A political division, usually a country, is a region under the control of a government. Countries are further divided into administrative divisions including states, counties, cities, etc.
Countries by continent
Country subdivision types
- Main article: Country subdivision
A country subdivision is a designated territory created within a country for administrative or identification purposes. Examples of the types of country subdivisions:
More region or area types
Some specific areas
Regions are further differentiated by virtue of being geographical features, or by the geographical features in them (or both). A geographical feature is a landform, a body of water, or an artificial creation large enough to show up on a regional map.
Natural geographical features
Features of the World that are naturally occurring:
- Main article: Landform
A landform is part of the terrain, defined by its shape and location in the landscape, and is typically an element of topography. Landforms are characterized by aspects such as elevation, slope, orientation, stratification, rock exposure, and soil type. Examples of landforms:
Bodies of water
- Main article: Body of water
A body of water is any significant accumulation of water on a geographical scale. Some bodies of water can be man-made, but most are naturally occurring. Some bodies of water collect and move water, such as rivers and streams, and others primarily hold water, such as lakes and oceans. Bodies of water that are navigable are known as waterways.
Manmade geographical features
Manmade geographical features, artificial creations large enough that they may show up on a regional map,:
Geography of specific regions
- See also: Regional geography
Demographics by region
- Main articles: Demography and World population
Demography is the statistical study of populations. It is an applied science used to analyze dynamic populations, that is, those that change over time or space. It encompasses the study of the size, structure and distribution of populations, and spatial and/or temporal changes in them in response to birth, death, migration and aging.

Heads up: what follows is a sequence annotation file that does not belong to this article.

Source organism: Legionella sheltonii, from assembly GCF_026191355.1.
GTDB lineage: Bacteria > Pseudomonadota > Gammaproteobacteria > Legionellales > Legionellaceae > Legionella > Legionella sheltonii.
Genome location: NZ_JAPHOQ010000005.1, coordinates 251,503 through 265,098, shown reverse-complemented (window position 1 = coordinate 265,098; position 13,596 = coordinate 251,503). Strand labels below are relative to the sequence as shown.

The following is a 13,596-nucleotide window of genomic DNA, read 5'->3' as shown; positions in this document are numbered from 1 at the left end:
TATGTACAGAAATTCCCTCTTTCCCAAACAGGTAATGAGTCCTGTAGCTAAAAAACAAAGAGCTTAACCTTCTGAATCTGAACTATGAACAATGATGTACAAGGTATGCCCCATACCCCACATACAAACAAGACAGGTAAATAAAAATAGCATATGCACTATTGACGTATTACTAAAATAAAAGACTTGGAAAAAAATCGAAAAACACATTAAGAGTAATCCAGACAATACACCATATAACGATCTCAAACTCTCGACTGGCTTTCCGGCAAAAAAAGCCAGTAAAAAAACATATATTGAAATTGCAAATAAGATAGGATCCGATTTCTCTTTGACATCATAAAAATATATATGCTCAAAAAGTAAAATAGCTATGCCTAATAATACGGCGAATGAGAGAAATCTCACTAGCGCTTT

History of geography
- Main articles: History of geography and Historical geography
Topics pertaining to the geographical study of the World throughout history:
Geographical institutions and societies
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Some awards and competitions in the field of geography:
- Main article: Geographer, List of geographers, List of Graeco-Roman geographers
A geographer is a scientist who studies Earth's physical environment and human habitat. Geographers are historically known for making maps, the subdiscipline of geography known as cartography. But they are not only capable of studying the physical details of the environment but also its impact on human and wildlife ecologies, weather and climate patterns, economics, and culture. Geographers especially focus on the spatial relationships between these elements.
- Main article: Lists of places
Lists of geographical features
Lists of landforms
Lists of bodies of water
Lists of manmade geographical features
- Outline of astronomy - while geography studies and maps the World, astronomy is the study of the rest of the universe, and maps the stars and galaxies.
- Earth - there's a lot more to a planet than its geography. Some fields closely related to geography are:
- Geology - while geography studies the surface of the Earth and the location of things on it, geology is the study of the Earth itself, that is, its solid matter: the ground, what it is made of, and what is beneath it.
- Oceanography - while geography names and maps bodies of water, oceonography studies the large ones, the water they contain, and the life they contain.
- Universe - the place where the World exists.
- Multimedia Geography Resources
- Geographical Associations and Pressure Groups
Outline of knowledge